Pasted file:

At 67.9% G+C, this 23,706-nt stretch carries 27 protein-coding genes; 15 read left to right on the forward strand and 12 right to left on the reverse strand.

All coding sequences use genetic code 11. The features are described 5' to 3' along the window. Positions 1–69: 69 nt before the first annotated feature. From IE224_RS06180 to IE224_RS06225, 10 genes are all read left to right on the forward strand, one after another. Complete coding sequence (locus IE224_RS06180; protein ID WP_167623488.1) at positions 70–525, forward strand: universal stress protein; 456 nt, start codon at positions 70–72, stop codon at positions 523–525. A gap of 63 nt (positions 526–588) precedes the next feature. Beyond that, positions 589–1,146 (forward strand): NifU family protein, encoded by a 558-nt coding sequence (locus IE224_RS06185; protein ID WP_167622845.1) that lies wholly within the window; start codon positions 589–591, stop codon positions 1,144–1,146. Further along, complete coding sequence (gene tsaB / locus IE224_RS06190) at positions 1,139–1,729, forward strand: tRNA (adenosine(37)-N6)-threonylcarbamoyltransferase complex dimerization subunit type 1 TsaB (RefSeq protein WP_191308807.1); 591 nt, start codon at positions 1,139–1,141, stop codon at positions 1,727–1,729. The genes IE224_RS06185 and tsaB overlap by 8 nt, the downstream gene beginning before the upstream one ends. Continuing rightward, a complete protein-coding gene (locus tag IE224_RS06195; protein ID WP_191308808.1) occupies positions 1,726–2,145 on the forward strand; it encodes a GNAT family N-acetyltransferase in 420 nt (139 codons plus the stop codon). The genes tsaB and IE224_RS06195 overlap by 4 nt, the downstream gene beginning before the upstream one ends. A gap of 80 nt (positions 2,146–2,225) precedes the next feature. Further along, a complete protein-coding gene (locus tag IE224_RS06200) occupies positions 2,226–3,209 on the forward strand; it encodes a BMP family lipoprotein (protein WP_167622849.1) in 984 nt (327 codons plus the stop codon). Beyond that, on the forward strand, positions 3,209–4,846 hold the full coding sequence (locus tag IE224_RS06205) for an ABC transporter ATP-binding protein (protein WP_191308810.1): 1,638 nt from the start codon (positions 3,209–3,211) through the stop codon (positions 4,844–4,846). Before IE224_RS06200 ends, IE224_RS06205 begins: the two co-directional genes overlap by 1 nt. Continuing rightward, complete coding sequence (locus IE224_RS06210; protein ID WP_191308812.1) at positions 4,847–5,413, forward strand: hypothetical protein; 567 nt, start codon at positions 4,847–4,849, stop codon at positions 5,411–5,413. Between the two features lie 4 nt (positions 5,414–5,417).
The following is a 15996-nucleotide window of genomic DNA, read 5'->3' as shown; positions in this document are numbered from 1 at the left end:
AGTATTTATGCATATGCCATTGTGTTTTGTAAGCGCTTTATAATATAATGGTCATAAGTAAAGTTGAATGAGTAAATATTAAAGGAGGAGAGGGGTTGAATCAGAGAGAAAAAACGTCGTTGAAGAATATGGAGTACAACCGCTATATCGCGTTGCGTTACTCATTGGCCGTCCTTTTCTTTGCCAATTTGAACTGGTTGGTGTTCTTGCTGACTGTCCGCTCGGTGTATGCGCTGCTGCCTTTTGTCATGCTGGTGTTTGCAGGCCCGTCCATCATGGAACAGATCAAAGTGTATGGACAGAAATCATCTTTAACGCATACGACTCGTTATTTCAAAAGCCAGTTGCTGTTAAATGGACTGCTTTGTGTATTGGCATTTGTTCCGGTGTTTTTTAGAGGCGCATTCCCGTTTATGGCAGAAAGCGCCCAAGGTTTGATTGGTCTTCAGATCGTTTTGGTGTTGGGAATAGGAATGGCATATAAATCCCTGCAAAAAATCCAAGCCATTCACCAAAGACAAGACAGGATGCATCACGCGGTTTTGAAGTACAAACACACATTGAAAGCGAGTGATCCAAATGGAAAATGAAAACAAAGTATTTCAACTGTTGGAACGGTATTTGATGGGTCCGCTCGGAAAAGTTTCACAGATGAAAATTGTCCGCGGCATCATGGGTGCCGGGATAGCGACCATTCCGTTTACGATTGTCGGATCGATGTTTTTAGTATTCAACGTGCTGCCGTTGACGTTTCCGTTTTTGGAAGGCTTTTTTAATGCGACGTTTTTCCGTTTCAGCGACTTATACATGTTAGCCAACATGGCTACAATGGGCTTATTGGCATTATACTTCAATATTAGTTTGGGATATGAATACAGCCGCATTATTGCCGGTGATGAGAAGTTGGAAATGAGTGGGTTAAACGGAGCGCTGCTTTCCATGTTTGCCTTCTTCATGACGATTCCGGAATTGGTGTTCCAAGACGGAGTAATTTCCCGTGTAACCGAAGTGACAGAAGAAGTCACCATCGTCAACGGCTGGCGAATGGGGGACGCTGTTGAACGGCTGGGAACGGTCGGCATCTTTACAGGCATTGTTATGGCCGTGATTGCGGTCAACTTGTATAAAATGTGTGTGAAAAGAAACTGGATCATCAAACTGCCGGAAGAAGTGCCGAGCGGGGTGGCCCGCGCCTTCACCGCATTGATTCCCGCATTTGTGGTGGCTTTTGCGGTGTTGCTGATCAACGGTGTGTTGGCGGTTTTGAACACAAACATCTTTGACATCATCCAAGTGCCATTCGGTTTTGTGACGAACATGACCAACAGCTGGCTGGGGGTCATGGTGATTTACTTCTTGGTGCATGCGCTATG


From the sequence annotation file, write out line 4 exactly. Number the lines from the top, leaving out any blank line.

AGTATTTATGCATATGCCATTGTGTTTTGTAAGCGCTTTATAATATAATGGTCATAAGTAAAGTTGAATGAGTAAATATTAAAGGAGGAGAGGGGTTGAATCAGAGAGAAAAAACGTCGTTGAAGAATATGGAGTACAACCGCTATATCGCGTTGCGTTACTCATTGGCCGTCCTTTTCTTTGCCAATTTGAACTGGTTGGTGTTCTTGCTGACTGTCCGCTCGGTGTATGCGCTGCTGCCTTTTGTCATGCTGGTGTTTGCAGGCCCGTCCATCATGGAACAGATCAAAGTGTATGGACAGAAATCATCTTTAACGCATACGACTCGTTATTTCAAAAGCCAGTTGCTGTTAAATGGACTGCTTTGTGTATTGGCATTTGTTCCGGTGTTTTTTAGAGGCGCATTCCCGTTTATGGCAGAAAGCGCCCAAGGTTTGATTGGTCTTCAGATCGTTTTGGTGTTGGGAATAGGAATGGCATATAAATCCCTGCAAAAAATCCAAGCCATTCACCAAAGACAAGACAGGATGCATCACGCGGTTTTGAAGTACAAACACACATTGAAAGCGAGTGATCCAAATGGAAAATGAAAACAAAGTATTTCAACTGTTGGAACGGTATTTGATGGGTCCGCTCGGAAAAGTTTCACAGATGAAAATTGTCCGCGGCATCATGGGTGCCGGGATAGCGACCATTCCGTTTACGATTGTCGGATCGATGTTTTTAGTATTCAACGTGCTGCCGTTGACGTTTCCGTTTTTGGAAGGCTTTTTTAATGCGACGTTTTTCCGTTTCAGCGACTTATACATGTTAGCCAACATGGCTACAATGGGCTTATTGGCATTATACTTCAATATTAGTTTGGGATATGAATACAGCCGCATTATTGCCGGTGATGAGAAGTTGGAAATGAGTGGGTTAAACGGAGCGCTGCTTTCCATGTTTGCCTTCTTCATGACGATTCCGGAATTGGTGTTCCAAGACGGAGTAATTTCCCGTGTAACCGAAGTGACAGAAGAAGTCACCATCGTCAACGGCTGGCGAATGGGGGACGCTGTTGAACGGCTGGGAACGGTCGGCATCTTTACAGGCATTGTTATGGCCGTGATTGCGGTCAACTTGTATAAAATGTGTGTGAAAAGAAACTGGATCATCAAACTGCCGGAAGAAGTGCCGAGCGGGGTGGCCCGCGCCTTCACCGCATTGATTCCCGCATTTGTGGTGGCTTTTGCGGTGTTGCTGATCAACGGTGTGTTGGCGGTTTTGAACACAAACATCTTTGACATCATCCAAGTGCCATTCGGTTTTGTGACGAACATGACCAACAGCTGGCTGGGGGTCATGGTGATTTACTTCTTGGTGCATGCGCTATG